50th Anniversary Class Reflects on ME in 1970
In the year 1970, more than 160,000 young men were drafted into Vietnam and more than 6,000 killed. The world saw the invasion of Cambodia, war protests and the Kent State shooting. It cost 36 cents a gallon to fill up your Ford Pinto. Technology in the decade culminated in the development of accessible, attainable personal computers, 8-track tapes and an early VCR. Microsoft and Apple began their ascent into technology giants.
That is the backdrop of the country the year that the 1970 Speed School Mechanical Engineering class graduated from the University of Louisville. The 50-year anniversary of an event is always an important milestone that often prompts nostalgia and reflection. For three members of a reunion committee for the 1970 class of mechanical engineers, it was no exception. The group of alumnae: Bob Brand, John Keyer and Chris Hermann met recently, touring the Mechanical Engineering department and revisiting old haunts from their college days. They talked about days gone by and the sea change in the field of engineering in the last five decades.
Chris Hermann, a first generation college student and native of Louisville, became active with the Speed School Industrial Board of Advisors (IBA) in the 1990s. His first impression after being away from campus 25 years and coming back to be part of IBA was amazement. “The way that technology continues to expand is incredible,” he said.
“I walked past the Rapid Prototyping Center (now AMIST) recently and I remember when it opened and I couldn’t believe how they could set up a pattern to be manufactured and do it so quickly in 24-36 hours,” he said. “Now in the current lab, they take it fresh from desktop design straight into prototyping.”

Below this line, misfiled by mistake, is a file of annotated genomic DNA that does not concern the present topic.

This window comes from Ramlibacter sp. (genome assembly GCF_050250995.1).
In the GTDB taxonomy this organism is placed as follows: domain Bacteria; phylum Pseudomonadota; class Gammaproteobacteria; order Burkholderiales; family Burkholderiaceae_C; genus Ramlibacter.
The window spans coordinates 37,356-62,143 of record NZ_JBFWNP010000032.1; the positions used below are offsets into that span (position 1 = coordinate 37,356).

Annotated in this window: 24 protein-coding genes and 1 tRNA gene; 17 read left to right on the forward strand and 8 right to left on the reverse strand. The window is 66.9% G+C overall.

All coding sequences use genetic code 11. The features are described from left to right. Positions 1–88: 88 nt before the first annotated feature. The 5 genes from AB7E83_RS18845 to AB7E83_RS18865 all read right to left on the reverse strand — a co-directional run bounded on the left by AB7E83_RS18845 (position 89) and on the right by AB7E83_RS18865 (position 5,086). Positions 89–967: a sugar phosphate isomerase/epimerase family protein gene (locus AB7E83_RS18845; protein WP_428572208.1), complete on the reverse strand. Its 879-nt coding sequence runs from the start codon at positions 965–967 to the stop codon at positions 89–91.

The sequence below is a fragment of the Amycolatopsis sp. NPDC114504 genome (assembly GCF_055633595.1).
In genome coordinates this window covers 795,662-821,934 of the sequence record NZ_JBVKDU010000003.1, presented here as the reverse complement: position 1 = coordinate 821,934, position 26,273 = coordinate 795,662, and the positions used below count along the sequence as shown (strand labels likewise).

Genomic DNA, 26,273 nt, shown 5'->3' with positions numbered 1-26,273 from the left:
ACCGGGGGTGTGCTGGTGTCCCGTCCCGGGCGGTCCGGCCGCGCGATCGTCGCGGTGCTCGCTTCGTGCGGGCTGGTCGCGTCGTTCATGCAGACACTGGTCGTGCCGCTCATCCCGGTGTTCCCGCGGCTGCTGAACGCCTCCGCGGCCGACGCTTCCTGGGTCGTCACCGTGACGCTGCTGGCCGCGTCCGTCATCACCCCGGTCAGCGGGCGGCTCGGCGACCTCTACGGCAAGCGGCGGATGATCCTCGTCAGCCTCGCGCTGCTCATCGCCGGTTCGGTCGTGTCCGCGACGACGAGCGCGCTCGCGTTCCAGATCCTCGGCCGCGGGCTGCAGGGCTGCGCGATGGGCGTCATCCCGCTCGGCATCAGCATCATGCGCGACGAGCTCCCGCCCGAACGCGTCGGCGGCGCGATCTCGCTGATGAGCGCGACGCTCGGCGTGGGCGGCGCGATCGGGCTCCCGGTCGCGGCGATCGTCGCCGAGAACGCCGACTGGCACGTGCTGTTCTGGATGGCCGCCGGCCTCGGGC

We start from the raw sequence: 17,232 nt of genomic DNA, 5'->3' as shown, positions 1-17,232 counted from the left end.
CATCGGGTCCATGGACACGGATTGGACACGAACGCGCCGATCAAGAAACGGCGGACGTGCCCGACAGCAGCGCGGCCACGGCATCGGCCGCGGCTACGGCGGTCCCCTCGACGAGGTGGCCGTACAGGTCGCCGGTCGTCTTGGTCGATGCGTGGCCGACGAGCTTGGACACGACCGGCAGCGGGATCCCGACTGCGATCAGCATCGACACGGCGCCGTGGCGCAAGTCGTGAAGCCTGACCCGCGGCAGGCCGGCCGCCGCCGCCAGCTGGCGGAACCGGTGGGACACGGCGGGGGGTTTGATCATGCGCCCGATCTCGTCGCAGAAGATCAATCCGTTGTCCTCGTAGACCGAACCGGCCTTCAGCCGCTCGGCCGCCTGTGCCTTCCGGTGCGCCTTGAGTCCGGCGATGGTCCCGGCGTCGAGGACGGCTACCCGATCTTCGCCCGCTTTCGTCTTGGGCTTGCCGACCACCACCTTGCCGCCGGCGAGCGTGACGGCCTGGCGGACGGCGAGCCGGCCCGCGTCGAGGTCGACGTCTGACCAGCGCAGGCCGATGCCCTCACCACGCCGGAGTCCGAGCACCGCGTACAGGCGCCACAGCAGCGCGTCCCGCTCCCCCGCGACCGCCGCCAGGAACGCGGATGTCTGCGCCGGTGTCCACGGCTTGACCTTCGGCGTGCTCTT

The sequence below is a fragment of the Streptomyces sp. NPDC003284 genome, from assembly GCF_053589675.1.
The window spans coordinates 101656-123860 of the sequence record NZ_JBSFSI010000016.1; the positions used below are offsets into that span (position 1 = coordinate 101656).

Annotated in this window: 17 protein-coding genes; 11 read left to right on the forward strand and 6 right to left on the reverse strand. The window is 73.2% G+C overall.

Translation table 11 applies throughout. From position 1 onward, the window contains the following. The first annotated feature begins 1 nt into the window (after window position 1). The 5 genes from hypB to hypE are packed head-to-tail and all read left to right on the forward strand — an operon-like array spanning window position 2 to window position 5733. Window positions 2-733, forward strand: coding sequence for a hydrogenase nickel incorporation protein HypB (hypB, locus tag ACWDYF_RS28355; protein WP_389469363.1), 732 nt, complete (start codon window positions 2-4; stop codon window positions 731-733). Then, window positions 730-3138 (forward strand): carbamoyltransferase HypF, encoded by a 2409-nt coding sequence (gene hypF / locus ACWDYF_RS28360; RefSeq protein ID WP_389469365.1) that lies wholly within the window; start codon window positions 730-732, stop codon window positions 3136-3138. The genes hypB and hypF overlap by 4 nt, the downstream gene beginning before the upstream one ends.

Alumnus John Keyer said he walked around campus and while he recognized the exteriors of many buildings, what was happened inside had changed drastically. “The instructional tech that is happening now is just mind-boggling. One building that didn’t exist in Keyer’s day was the Engineering Garage, the makerspace used by Speed School students to work on their own projects.
“I wished we had that when I was in school, to have such a hands-on way to apply knowledge. We just had lectures and occasional projects. Keyer also said there was only one woman engineer he recalls during his time in mechanical engineering and none in his graduating class. Last year, 29% of Speed School’s undergraduate applicants were female.
One of the most fundamental changes in mechanical engineering, said alumnus Bob Brand, was moving from slide rules to the advent of computers. “Our class was one of the last to use slide rules, and it was a whole segment of our education and it made a big difference in how you performed. Today students think it’s this mysterious, quaint device.”
“We only learned one computer language then and it was FORTRAN, added Keyer, and you had to punch the code in on a paper tape or card. Data entry and computer is light years ahead now. It’s been a massive revolution.”